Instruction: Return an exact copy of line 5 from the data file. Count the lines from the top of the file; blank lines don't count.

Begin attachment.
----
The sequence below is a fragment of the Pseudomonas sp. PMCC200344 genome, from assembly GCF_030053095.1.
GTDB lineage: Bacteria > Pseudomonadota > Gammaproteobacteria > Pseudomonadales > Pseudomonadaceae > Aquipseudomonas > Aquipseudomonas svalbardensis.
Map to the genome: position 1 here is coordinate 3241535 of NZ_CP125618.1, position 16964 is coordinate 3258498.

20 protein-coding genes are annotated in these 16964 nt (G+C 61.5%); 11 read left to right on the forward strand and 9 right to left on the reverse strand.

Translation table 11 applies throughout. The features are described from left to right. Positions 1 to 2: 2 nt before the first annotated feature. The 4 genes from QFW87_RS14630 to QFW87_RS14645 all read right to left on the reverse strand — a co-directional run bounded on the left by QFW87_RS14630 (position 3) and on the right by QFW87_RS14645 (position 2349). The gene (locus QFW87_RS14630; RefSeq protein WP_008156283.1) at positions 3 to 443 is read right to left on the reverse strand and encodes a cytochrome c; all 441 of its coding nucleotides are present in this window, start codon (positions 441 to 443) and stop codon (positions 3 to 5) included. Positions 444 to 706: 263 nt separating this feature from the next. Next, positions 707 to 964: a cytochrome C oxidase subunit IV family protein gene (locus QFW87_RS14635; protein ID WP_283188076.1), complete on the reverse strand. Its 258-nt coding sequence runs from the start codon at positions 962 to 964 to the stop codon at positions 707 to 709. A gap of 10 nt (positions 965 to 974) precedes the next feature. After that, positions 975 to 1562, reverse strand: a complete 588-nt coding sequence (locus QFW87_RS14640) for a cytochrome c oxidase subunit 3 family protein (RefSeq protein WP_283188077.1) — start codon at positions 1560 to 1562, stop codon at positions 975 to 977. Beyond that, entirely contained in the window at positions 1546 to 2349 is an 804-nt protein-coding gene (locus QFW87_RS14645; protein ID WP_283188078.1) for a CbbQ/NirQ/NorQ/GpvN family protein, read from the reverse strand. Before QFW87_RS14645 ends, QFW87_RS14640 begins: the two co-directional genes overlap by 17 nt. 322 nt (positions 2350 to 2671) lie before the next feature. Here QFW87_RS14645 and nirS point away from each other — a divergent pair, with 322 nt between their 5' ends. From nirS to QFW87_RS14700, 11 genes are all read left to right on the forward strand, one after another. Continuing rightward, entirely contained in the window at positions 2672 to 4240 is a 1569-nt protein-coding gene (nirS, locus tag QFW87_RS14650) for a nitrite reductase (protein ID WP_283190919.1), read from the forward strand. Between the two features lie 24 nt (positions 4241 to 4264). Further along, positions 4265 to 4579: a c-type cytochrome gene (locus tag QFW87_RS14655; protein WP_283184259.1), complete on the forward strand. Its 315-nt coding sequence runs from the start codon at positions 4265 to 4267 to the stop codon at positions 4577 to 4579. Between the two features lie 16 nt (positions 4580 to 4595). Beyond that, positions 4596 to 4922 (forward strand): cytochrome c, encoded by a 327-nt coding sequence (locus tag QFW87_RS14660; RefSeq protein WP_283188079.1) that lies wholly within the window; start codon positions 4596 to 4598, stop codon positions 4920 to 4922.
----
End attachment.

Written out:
Translation table 11 applies throughout. The features are described from left to right. Positions 1 to 2: 2 nt before the first annotated feature. The 4 genes from QFW87_RS14630 to QFW87_RS14645 all read right to left on the reverse strand — a co-directional run bounded on the left by QFW87_RS14630 (position 3) and on the right by QFW87_RS14645 (position 2349). The gene (locus QFW87_RS14630; RefSeq protein WP_008156283.1) at positions 3 to 443 is read right to left on the reverse strand and encodes a cytochrome c; all 441 of its coding nucleotides are present in this window, start codon (positions 441 to 443) and stop codon (positions 3 to 5) included. Positions 444 to 706: 263 nt separating this feature from the next. Next, positions 707 to 964: a cytochrome C oxidase subunit IV family protein gene (locus QFW87_RS14635; protein ID WP_283188076.1), complete on the reverse strand. Its 258-nt coding sequence runs from the start codon at positions 962 to 964 to the stop codon at positions 707 to 709. A gap of 10 nt (positions 965 to 974) precedes the next feature. After that, positions 975 to 1562, reverse strand: a complete 588-nt coding sequence (locus QFW87_RS14640) for a cytochrome c oxidase subunit 3 family protein (RefSeq protein WP_283188077.1) — start codon at positions 1560 to 1562, stop codon at positions 975 to 977. Beyond that, entirely contained in the window at positions 1546 to 2349 is an 804-nt protein-coding gene (locus QFW87_RS14645; protein ID WP_283188078.1) for a CbbQ/NirQ/NorQ/GpvN family protein, read from the reverse strand. Before QFW87_RS14645 ends, QFW87_RS14640 begins: the two co-directional genes overlap by 17 nt. 322 nt (positions 2350 to 2671) lie before the next feature. Here QFW87_RS14645 and nirS point away from each other — a divergent pair, with 322 nt between their 5' ends. From nirS to QFW87_RS14700, 11 genes are all read left to right on the forward strand, one after another. Continuing rightward, entirely contained in the window at positions 2672 to 4240 is a 1569-nt protein-coding gene (nirS, locus tag QFW87_RS14650) for a nitrite reductase (protein ID WP_283190919.1), read from the forward strand. Between the two features lie 24 nt (positions 4241 to 4264). Further along, positions 4265 to 4579: a c-type cytochrome gene (locus tag QFW87_RS14655; protein WP_283184259.1), complete on the forward strand. Its 315-nt coding sequence runs from the start codon at positions 4265 to 4267 to the stop codon at positions 4577 to 4579. Between the two features lie 16 nt (positions 4580 to 4595). Beyond that, positions 4596 to 4922 (forward strand): cytochrome c, encoded by a 327-nt coding sequence (locus tag QFW87_RS14660; RefSeq protein WP_283188079.1) that lies wholly within the window; start codon positions 4596 to 4598, stop codon positions 4920 to 4922.